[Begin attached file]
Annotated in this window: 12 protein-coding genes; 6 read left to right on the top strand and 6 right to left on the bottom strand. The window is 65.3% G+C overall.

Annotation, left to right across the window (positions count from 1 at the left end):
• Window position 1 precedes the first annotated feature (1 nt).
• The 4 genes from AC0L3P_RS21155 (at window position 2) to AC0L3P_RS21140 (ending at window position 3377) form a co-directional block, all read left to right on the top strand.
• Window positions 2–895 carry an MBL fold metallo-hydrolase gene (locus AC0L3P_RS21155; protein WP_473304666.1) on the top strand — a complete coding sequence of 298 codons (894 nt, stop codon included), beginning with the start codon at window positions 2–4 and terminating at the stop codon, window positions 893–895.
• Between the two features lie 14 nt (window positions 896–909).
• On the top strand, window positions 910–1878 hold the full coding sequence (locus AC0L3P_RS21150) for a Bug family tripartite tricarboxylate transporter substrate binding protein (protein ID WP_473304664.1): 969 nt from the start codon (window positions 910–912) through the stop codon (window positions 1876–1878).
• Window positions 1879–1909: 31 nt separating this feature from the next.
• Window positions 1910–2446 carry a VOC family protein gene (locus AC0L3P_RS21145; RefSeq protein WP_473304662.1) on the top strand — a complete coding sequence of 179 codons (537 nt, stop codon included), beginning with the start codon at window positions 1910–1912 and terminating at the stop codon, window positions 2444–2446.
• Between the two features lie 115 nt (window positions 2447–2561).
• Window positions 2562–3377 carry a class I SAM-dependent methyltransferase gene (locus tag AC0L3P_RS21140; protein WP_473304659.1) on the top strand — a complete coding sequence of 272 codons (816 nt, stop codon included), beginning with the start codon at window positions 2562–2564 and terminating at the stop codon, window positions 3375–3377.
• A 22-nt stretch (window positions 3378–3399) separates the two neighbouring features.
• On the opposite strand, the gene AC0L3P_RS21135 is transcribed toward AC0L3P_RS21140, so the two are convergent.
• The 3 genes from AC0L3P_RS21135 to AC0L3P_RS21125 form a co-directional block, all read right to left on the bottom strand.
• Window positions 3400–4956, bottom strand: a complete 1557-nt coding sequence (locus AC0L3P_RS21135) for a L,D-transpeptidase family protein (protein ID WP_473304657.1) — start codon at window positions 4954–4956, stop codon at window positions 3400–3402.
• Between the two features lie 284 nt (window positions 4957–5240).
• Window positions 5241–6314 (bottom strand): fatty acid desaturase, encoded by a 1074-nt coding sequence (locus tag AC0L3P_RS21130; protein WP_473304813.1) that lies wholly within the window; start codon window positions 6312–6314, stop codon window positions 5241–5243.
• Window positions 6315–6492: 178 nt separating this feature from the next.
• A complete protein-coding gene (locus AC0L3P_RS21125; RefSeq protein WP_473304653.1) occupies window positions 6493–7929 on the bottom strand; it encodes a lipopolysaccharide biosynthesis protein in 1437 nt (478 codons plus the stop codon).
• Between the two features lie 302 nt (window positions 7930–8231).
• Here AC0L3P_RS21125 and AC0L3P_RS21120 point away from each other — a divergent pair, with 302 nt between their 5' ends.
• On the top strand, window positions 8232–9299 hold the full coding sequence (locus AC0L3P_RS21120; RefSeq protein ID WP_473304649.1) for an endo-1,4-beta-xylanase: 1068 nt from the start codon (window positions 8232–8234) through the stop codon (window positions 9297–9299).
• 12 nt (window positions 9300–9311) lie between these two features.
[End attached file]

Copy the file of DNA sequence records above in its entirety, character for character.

Annotated in this window: 12 protein-coding genes; 6 read left to right on the top strand and 6 right to left on the bottom strand. The window is 65.3% G+C overall.

Annotation, left to right across the window (positions count from 1 at the left end):
• Window position 1 precedes the first annotated feature (1 nt).
• The 4 genes from AC0L3P_RS21155 (at window position 2) to AC0L3P_RS21140 (ending at window position 3377) form a co-directional block, all read left to right on the top strand.
• Window positions 2–895 carry an MBL fold metallo-hydrolase gene (locus AC0L3P_RS21155; protein WP_473304666.1) on the top strand — a complete coding sequence of 298 codons (894 nt, stop codon included), beginning with the start codon at window positions 2–4 and terminating at the stop codon, window positions 893–895.
• Between the two features lie 14 nt (window positions 896–909).
• On the top strand, window positions 910–1878 hold the full coding sequence (locus AC0L3P_RS21150) for a Bug family tripartite tricarboxylate transporter substrate binding protein (protein ID WP_473304664.1): 969 nt from the start codon (window positions 910–912) through the stop codon (window positions 1876–1878).
• Window positions 1879–1909: 31 nt separating this feature from the next.
• Window positions 1910–2446 carry a VOC family protein gene (locus AC0L3P_RS21145; RefSeq protein WP_473304662.1) on the top strand — a complete coding sequence of 179 codons (537 nt, stop codon included), beginning with the start codon at window positions 1910–1912 and terminating at the stop codon, window positions 2444–2446.
• Between the two features lie 115 nt (window positions 2447–2561).
• Window positions 2562–3377 carry a class I SAM-dependent methyltransferase gene (locus tag AC0L3P_RS21140; protein WP_473304659.1) on the top strand — a complete coding sequence of 272 codons (816 nt, stop codon included), beginning with the start codon at window positions 2562–2564 and terminating at the stop codon, window positions 3375–3377.
• A 22-nt stretch (window positions 3378–3399) separates the two neighbouring features.
• On the opposite strand, the gene AC0L3P_RS21135 is transcribed toward AC0L3P_RS21140, so the two are convergent.
• The 3 genes from AC0L3P_RS21135 to AC0L3P_RS21125 form a co-directional block, all read right to left on the bottom strand.
• Window positions 3400–4956, bottom strand: a complete 1557-nt coding sequence (locus AC0L3P_RS21135) for a L,D-transpeptidase family protein (protein ID WP_473304657.1) — start codon at window positions 4954–4956, stop codon at window positions 3400–3402.
• Between the two features lie 284 nt (window positions 4957–5240).
• Window positions 5241–6314 (bottom strand): fatty acid desaturase, encoded by a 1074-nt coding sequence (locus tag AC0L3P_RS21130; protein WP_473304813.1) that lies wholly within the window; start codon window positions 6312–6314, stop codon window positions 5241–5243.
• Window positions 6315–6492: 178 nt separating this feature from the next.
• A complete protein-coding gene (locus AC0L3P_RS21125; RefSeq protein WP_473304653.1) occupies window positions 6493–7929 on the bottom strand; it encodes a lipopolysaccharide biosynthesis protein in 1437 nt (478 codons plus the stop codon).
• Between the two features lie 302 nt (window positions 7930–8231).
• Here AC0L3P_RS21125 and AC0L3P_RS21120 point away from each other — a divergent pair, with 302 nt between their 5' ends.
• On the top strand, window positions 8232–9299 hold the full coding sequence (locus AC0L3P_RS21120; RefSeq protein ID WP_473304649.1) for an endo-1,4-beta-xylanase: 1068 nt from the start codon (window positions 8232–8234) through the stop codon (window positions 9297–9299).
• 12 nt (window positions 9300–9311) lie between these two features.